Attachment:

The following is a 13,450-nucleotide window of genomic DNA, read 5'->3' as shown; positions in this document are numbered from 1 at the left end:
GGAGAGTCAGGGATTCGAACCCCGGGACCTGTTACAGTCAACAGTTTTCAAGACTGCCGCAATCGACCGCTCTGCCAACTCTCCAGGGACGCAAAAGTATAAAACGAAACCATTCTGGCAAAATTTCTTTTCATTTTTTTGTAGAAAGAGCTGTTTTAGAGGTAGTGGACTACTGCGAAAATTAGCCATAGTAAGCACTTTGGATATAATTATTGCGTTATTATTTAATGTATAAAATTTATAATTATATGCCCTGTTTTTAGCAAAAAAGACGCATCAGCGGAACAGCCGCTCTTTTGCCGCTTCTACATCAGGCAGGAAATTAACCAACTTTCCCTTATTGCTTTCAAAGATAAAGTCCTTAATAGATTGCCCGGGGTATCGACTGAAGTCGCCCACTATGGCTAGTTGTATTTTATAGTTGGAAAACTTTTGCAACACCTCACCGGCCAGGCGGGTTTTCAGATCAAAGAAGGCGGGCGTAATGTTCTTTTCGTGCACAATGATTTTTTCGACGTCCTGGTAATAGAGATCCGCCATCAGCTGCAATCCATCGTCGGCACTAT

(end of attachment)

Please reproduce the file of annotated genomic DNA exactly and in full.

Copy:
The following is a 13,450-nucleotide window of genomic DNA, read 5'->3' as shown; positions in this document are numbered from 1 at the left end:
GGAGAGTCAGGGATTCGAACCCCGGGACCTGTTACAGTCAACAGTTTTCAAGACTGCCGCAATCGACCGCTCTGCCAACTCTCCAGGGACGCAAAAGTATAAAACGAAACCATTCTGGCAAAATTTCTTTTCATTTTTTTGTAGAAAGAGCTGTTTTAGAGGTAGTGGACTACTGCGAAAATTAGCCATAGTAAGCACTTTGGATATAATTATTGCGTTATTATTTAATGTATAAAATTTATAATTATATGCCCTGTTTTTAGCAAAAAAGACGCATCAGCGGAACAGCCGCTCTTTTGCCGCTTCTACATCAGGCAGGAAATTAACCAACTTTCCCTTATTGCTTTCAAAGATAAAGTCCTTAATAGATTGCCCGGGGTATCGACTGAAGTCGCCCACTATGGCTAGTTGTATTTTATAGTTGGAAAACTTTTGCAACACCTCACCGGCCAGGCGGGTTTTCAGATCAAAGAAGGCGGGCGTAATGTTCTTTTCGTGCACAATGATTTTTTCGACGTCCTGGTAATAGAGATCCGCCATCAGCTGCAATCCATCGTCGGCACTAT